Telescopes that use adaptive optics now use flexible mirrors to adjust for distortions in the atmosphere. The mirrors are flexed in real time to account for the distortions. I am wondering if it would be feasible to instead use fixed mirrors and use software to make the needed corrections to the image?


1 Answer 1


Short answer: no.

Why not? because the mirror is placed at a position in the optical train such that it controls the wavefront phase and tilt of each subsection, "subaperture" of the incoming beam. Once an optical system has formed an image, all phase information is lost. There are some software methods which can correct for simple aberrations such as astigmatism or coma, but those require a near-constant type of error across the input field. The problem with atmospheric turbulence is that the errors are essentially of a localized and random nature.

Note that even a plenoptic camera which, by tricky use of sublenses at the focal plane, record enough information to change focus, cannot correct for general phase aberrations.

  • $\begingroup$ ...is on its way to being lost at least. Once you go ahead and record the image with film or a CCD, or otherwise intercept the image with something that converts the electric field irreparably to intensity, then it's completely lost. In some imaging applications (mostly outside of astronomy) people play with various tricks, like white-light interferometry, or the cool Lytro camera that didn't really sell but attracted a lot of venture capital so they could make this stuff. $\endgroup$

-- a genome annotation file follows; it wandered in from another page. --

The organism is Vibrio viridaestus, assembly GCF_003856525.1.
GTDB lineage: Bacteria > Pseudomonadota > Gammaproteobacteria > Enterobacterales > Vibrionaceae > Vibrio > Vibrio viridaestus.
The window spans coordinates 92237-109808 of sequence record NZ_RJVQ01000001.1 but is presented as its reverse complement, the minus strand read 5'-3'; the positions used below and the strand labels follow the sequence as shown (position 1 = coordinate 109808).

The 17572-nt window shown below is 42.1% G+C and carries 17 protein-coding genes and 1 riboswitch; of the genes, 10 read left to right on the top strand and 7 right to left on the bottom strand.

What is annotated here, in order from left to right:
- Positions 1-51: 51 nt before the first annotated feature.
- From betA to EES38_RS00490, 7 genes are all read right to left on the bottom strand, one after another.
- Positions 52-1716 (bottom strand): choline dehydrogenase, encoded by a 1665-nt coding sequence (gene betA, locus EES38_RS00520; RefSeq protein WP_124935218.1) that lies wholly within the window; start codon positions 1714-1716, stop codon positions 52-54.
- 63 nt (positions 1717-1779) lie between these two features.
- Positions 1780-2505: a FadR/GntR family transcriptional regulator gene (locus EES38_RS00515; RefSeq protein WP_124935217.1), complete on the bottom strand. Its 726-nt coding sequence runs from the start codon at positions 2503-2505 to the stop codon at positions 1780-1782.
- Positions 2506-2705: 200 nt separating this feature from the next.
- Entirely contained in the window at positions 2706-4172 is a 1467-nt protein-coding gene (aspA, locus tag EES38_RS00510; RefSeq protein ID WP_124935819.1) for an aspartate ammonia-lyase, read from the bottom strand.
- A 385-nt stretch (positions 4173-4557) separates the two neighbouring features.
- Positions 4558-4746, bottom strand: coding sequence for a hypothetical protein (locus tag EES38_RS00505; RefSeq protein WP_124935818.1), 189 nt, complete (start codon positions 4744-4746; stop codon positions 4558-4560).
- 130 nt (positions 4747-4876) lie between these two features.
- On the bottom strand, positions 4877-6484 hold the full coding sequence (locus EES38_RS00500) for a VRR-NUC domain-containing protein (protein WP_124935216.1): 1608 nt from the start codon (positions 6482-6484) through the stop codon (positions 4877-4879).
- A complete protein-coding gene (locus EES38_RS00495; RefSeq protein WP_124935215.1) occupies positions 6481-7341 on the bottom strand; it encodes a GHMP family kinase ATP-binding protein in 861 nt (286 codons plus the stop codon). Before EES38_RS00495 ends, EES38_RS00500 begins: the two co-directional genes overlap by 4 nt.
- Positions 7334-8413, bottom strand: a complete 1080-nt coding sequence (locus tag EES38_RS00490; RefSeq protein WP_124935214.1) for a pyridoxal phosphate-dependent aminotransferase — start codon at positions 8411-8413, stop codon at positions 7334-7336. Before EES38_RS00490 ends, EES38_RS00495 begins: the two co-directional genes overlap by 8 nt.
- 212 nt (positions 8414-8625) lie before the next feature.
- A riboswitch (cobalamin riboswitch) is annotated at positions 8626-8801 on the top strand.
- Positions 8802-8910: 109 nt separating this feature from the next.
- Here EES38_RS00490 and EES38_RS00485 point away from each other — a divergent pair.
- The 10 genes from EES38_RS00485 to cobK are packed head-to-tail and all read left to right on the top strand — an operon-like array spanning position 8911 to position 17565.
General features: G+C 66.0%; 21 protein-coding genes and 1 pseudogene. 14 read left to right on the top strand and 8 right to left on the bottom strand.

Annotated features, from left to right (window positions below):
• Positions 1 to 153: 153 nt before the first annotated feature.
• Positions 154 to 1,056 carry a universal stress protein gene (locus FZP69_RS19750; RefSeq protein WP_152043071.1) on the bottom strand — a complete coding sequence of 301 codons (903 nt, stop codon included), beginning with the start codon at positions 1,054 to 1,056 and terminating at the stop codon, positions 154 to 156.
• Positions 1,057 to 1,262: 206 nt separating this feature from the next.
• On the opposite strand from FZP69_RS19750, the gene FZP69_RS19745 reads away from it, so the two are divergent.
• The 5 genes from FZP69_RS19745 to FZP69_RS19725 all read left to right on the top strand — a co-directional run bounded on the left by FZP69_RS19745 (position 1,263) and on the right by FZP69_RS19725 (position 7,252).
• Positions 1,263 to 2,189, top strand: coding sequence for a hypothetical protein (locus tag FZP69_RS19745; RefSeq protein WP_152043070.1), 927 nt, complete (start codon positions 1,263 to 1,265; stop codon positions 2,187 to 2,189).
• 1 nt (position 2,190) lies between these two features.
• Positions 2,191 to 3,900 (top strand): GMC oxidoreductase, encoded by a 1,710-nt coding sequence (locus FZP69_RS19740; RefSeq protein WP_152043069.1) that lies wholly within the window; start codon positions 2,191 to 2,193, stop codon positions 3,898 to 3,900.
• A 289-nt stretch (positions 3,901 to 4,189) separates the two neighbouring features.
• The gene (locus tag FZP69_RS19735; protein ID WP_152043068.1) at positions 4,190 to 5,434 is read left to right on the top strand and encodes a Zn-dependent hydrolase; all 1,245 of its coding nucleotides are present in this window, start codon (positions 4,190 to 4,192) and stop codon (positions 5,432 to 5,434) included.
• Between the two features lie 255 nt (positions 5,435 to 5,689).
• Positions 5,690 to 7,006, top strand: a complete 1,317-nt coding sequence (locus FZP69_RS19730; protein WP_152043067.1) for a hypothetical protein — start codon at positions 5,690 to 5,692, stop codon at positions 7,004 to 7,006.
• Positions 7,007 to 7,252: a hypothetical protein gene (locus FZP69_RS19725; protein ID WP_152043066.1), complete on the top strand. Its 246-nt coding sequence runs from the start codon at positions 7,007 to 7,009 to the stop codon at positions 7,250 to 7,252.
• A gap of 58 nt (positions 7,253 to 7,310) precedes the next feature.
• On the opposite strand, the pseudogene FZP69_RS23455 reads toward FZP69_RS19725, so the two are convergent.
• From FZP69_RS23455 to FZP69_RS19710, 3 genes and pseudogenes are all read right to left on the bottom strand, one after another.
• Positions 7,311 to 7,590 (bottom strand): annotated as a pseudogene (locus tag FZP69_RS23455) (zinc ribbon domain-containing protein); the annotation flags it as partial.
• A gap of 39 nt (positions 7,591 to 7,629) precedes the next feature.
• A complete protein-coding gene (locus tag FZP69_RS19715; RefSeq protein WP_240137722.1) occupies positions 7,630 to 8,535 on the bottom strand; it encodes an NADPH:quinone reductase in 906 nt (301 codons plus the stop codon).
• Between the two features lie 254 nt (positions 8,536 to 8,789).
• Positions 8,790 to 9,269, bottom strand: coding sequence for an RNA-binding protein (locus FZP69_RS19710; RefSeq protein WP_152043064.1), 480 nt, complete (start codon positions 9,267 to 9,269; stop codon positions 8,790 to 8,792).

– uhoh
    Apr 5, 2017 at 5:13
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    $\begingroup$ @uhoh, Lytro is a plenoptic camera :-) . And, yes, you're right - even some astronomy observation involves local interferometry tricks. You should see the spatial filters used, too: there's one which removes the bright center of stars (zero-order) so we can look at coronas, planets, etc. (at least in theory) $\endgroup$ Apr 5, 2017 at 12:02
  • $\begingroup$ Do you think this particular demonstration coronograph will work, or will the technology need more time to mature? This reminds me I have a follow-up question in the oven as well. $\endgroup$
    – uhoh
    Apr 5, 2017 at 13:04
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    $\begingroup$ The reverse of this answer also holds: You can do software adaptive optics if you can capture the phase of incoming light. And according to this answer that is regularly done for radio telescopes. Unfortunately phase information cannot be captured for infrared and shorter wavelengths (in practice at least. No idea if the latest experimental tech can do better). $\endgroup$
    – JanKanis
    Sep 1, 2017 at 21:01

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